Many of you have done several research papers during your time at CSU, and most of you are probably aware of the variety of sources available. Since the essays we write during the second half of this course are non-academic, geared toward readers "outside" the arts and humanities, you may find that some of your usual methods of finding sources don't work or must be adjusted.
1. Ways to Start
Find your topic in an online, cd, or library encyclopedia and look for key words and issues.
Go to the Reference Room at the library to look through the Reader's Guide to Periodical Literature (an index of recent articles in popular magazines).
Go to NewsBank (online at the library) to find recent newspaper articles.
Do a Boolean search on the Web (wildcards, AND, OR, NOT, exact phrase or publication info.).
When searching SAGE, many people skip over the easily-available option of finding items damaged by the flood through other libraries. When an item appears as missing or damaged, go to Prospector. This service will tell you what other libraries have the item. Interlibrary Loan is easy; most items will arrive in a few days.
3. Databases and Electronic Indexes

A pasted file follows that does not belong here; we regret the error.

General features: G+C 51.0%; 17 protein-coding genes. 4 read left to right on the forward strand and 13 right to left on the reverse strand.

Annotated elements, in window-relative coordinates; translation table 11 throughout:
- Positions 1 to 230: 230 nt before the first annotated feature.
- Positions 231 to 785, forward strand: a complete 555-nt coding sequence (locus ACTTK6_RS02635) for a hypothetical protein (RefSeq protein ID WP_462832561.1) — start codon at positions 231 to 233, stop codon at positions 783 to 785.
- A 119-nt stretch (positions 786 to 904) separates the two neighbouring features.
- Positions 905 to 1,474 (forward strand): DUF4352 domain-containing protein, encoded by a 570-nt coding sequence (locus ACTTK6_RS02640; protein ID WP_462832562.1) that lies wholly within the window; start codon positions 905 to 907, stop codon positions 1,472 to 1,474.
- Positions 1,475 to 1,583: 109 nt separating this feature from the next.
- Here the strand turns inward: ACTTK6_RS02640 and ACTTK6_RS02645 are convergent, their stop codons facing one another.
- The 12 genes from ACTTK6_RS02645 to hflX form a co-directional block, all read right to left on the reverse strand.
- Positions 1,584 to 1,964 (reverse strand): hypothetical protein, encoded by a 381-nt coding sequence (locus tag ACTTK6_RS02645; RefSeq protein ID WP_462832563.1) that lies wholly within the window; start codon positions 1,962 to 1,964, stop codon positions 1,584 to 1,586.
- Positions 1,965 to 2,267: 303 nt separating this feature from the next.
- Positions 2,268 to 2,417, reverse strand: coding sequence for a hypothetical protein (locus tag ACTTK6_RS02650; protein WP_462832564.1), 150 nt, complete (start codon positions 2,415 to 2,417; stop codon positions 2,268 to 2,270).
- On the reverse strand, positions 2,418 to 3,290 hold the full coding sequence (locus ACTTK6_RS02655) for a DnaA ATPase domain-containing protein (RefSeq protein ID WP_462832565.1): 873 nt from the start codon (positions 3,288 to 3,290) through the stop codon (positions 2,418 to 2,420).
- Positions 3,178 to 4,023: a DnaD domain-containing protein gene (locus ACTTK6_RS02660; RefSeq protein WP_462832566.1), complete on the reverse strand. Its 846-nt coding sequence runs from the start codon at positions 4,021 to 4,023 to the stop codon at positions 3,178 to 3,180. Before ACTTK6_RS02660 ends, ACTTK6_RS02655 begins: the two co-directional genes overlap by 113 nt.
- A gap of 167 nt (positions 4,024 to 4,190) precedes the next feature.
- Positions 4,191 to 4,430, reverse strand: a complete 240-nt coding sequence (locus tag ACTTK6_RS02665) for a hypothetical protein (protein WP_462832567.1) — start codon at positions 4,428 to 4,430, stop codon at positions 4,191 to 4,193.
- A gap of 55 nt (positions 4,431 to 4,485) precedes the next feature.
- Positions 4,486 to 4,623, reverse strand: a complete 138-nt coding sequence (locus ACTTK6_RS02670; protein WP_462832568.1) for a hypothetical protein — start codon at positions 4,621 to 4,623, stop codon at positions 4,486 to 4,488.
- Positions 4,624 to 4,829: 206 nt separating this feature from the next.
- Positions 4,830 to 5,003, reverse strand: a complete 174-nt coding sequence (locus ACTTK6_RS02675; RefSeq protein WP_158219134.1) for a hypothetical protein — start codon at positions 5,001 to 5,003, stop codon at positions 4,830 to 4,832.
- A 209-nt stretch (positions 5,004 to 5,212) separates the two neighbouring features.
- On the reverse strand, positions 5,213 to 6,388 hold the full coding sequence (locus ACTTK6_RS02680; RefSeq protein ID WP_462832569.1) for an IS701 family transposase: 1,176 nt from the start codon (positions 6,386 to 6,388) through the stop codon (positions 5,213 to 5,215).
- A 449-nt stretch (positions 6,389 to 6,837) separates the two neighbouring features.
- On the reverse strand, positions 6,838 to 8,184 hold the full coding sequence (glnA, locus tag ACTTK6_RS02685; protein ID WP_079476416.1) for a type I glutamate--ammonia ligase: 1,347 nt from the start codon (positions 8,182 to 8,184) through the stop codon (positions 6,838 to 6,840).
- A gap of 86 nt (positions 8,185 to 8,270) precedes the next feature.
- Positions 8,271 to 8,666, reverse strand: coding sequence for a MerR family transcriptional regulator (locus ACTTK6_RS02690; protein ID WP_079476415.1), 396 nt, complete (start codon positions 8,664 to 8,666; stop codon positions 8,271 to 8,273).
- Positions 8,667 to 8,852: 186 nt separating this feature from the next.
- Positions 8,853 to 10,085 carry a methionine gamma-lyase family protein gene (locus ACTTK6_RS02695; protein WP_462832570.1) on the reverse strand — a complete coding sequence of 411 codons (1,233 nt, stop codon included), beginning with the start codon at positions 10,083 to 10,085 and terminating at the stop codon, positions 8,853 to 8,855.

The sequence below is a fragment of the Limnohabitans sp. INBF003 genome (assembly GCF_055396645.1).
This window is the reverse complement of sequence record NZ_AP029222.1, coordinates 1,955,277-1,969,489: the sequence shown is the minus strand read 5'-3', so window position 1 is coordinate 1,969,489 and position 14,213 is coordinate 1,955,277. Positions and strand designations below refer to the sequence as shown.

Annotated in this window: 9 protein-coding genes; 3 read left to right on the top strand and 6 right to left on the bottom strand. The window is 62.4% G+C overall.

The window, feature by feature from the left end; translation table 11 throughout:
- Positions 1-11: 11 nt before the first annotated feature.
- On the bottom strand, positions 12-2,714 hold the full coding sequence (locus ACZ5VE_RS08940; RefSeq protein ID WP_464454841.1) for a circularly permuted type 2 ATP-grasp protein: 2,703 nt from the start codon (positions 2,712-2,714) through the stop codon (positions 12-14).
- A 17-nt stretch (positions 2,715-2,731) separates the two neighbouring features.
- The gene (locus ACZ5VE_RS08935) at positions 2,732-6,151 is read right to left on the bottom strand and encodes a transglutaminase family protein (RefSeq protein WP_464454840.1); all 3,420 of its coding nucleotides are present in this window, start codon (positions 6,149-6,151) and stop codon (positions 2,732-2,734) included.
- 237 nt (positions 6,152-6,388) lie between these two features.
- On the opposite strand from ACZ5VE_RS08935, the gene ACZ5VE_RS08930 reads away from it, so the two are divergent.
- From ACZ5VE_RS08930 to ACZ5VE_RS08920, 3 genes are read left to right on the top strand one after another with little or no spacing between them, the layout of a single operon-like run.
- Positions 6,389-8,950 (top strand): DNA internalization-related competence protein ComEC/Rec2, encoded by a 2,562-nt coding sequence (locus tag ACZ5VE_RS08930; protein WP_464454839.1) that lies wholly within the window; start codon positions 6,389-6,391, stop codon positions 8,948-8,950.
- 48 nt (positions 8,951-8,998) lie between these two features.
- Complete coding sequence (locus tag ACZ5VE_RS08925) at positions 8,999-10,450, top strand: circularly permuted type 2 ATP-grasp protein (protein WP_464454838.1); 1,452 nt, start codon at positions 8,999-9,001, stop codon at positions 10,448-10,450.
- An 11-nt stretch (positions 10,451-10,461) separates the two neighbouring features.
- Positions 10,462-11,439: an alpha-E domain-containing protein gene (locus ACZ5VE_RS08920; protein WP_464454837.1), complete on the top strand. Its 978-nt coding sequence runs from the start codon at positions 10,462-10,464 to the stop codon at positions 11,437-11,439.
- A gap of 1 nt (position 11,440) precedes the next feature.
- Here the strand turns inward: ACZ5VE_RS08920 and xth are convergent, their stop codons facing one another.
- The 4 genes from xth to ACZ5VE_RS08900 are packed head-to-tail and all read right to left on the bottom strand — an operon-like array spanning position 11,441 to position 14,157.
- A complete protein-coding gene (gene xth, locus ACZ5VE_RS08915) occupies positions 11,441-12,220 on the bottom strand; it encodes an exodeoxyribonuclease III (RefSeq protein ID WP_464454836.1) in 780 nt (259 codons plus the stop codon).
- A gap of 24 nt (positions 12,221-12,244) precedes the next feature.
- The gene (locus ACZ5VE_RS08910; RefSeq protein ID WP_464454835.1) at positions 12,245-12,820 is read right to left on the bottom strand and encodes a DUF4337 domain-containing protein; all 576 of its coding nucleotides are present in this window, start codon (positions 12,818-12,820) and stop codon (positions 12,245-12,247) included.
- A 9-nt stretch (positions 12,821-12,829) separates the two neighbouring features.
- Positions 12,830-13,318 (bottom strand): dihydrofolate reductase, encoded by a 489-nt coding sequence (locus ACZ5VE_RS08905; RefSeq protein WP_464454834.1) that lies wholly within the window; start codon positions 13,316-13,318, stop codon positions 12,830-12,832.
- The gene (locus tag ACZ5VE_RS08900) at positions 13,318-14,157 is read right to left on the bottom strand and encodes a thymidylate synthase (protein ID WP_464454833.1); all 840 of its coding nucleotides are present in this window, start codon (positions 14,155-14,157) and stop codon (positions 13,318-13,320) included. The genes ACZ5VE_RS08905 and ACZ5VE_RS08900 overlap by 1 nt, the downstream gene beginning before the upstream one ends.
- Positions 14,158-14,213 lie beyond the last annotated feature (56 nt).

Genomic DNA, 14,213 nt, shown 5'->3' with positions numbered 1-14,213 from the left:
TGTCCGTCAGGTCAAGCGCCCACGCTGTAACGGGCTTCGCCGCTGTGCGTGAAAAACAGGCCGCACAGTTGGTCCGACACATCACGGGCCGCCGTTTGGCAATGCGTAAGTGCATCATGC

Consider the audience for each database or index. Is it academic? If so, you may want to borrow terms to search a less academic source.
Examples of databases: ERIC (educational), Uncover and Lexis-Nexis (current articles in multidisciplinary journals).
Electronic journals are listed through the Writing Center (get there from the left-hand column on the English Department page). The Writing Center and the library are currently revamping this source; when you visit, click on the "dynamic" list. This will take you to SAGE, where you can get an idea of how current the library is on each index.
An essay is almost always enlivened by real people. Depending on your topic, you might want to interview professors at CSU (most will make time, given enough notice), professionals in the community, members of institutions important to your argument, or even friends and family (most people have some sort of opinion on nearly everything).
I prefer MLA format, but if you are comfortable with another, please use it. The Writing Center is an excellent place to tutor yourself in the nitpicky aspects of format, especially for newer sources like the Web.
For this kind of writing, it is not considered plagiarism not to cite formally "common knowledge," personal, and cultural sources. When you step outside of this realm, use common sense. If your reader would have a hard time guessing where you got a certain bit of information, you should let her know. But be careful not to overload your essays with citations. Your research should be thorough, making you somewhat an expert, so that your authorship is credible without parentheses or a footnote every other line. That way, in combination with a clear annotated bibliography, your essays come off as smart but not academic. To avoid over-citation, attribute/establish credibility within your own text.